Copyright Registration Is A Strange Process
Yet at the same time, there has been a growth in terms of “all-you-can-consume” content service providers. Netflix is a prime example of how people will gladly pay a fair amount per month to consume all the movies and tv shows they want, whenever they want, on whatever device they want. The same can be said for services such as Spotify, digital prints of newspapers and magazines, and many more services around the world.
Our society has been evolving into a creature of habit, where convenience trumps everything. All-you-can-consume services, which charge a fixed pay rate per month, are seeing great success due to that shift in consumerism. The everyday consumer wants access to the content they need wherever they are, at any time, and preferably on any device.
This brings us back to the topic of copyrighting content in a proper manner. Despite there being plenty of ways to get content legally for a minor amount per month, piracy is still a major threat to content creators. Not only is online piracy hurting the income of content creators – although the true impact will always be a topic of debate – but it also exposes some weakness in the existing copyright issuing protocol.
Depending on where an artist lives in the world, obtaining copyright for self-created content is done in various ways. Countries such as Canada, for example, will simply send a certificate by postal mail for the price of US$50, which then indicates said person has a copyright claim to the specific content. However, when it comes to exerting that copyright claim in court, a simply certificate is not always enough.
Especially when it comes to creating digital content, such as an e-book for example, it becomes incredibly hard to obtain copyright registration for that type of content. Most countries around the world will automatically apply copyright registration as soon as content appears in some tangible medium. Digital content, on the other hand, is never tangible, but that doesn’t mean copyright registration does not apply there.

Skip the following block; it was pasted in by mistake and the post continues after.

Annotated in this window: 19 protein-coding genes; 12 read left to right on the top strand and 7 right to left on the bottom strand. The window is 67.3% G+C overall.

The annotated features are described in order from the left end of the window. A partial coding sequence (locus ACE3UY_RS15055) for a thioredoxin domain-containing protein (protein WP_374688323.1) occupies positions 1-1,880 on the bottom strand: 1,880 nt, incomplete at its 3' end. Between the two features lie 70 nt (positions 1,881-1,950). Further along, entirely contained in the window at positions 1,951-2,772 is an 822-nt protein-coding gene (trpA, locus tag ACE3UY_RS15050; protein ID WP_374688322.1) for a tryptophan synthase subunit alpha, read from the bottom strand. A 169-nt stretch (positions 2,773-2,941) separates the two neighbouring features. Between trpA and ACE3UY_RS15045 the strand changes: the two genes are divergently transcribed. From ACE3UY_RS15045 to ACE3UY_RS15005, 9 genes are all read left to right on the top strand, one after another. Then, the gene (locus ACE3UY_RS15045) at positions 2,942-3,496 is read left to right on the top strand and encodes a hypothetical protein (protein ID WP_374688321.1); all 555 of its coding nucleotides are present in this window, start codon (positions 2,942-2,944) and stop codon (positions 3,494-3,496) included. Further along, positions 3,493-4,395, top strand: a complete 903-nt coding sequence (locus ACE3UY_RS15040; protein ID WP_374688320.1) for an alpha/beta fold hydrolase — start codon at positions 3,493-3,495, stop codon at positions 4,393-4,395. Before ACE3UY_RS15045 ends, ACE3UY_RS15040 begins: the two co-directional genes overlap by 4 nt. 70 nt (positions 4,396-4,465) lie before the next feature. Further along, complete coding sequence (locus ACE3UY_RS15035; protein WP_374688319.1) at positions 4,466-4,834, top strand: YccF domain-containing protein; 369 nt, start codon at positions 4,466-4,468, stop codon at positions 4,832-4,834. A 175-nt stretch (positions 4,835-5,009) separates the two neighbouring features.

Using Blockchain Technology For Copyright Registration
Blockchain technology could be of great importance in this regard, as it serves as a public ledger. Contrary to popular belief, the blockchain is capable of far more than just recording financial transactions of the past, present and future. In fact, blockchain technology can be used to issue and transfer copyright registration of both digital and physical content, if so desired.
Rather than tying the copyright registration to Bitcoin – the currency – a new platform can be built on top of the blockchain. This platform could then issue a token, serving as proof of authenticity, in which a timestamped copyright registration is contained. Once that token has been issued to a certain person, it can only be transferred to someone else when the owner signs off on the transaction with their private key.
From a legal perspective, transparency in terms of copyright registration can help content creators to exert copyright claims once they see their work being pirated. Due to the blockchain’s transparent nature, issued tokens can be viewed by anyone in the world, and the timestamp attached to each token will indicate whether or not a copyright registration was in place at the time of the pirated content making an appearance.
Copyright registration by using blockchain technology will not just provide benefit to digital content creators, but to any type of media owner out there. Not just because it should, in theory, be cheaper to register the copyright on the blockchain, but also because it is far more transparent than the current infrastructure.
What are your thoughts on using blockchain technology to issue copyright registration? Let us know in the comments below!
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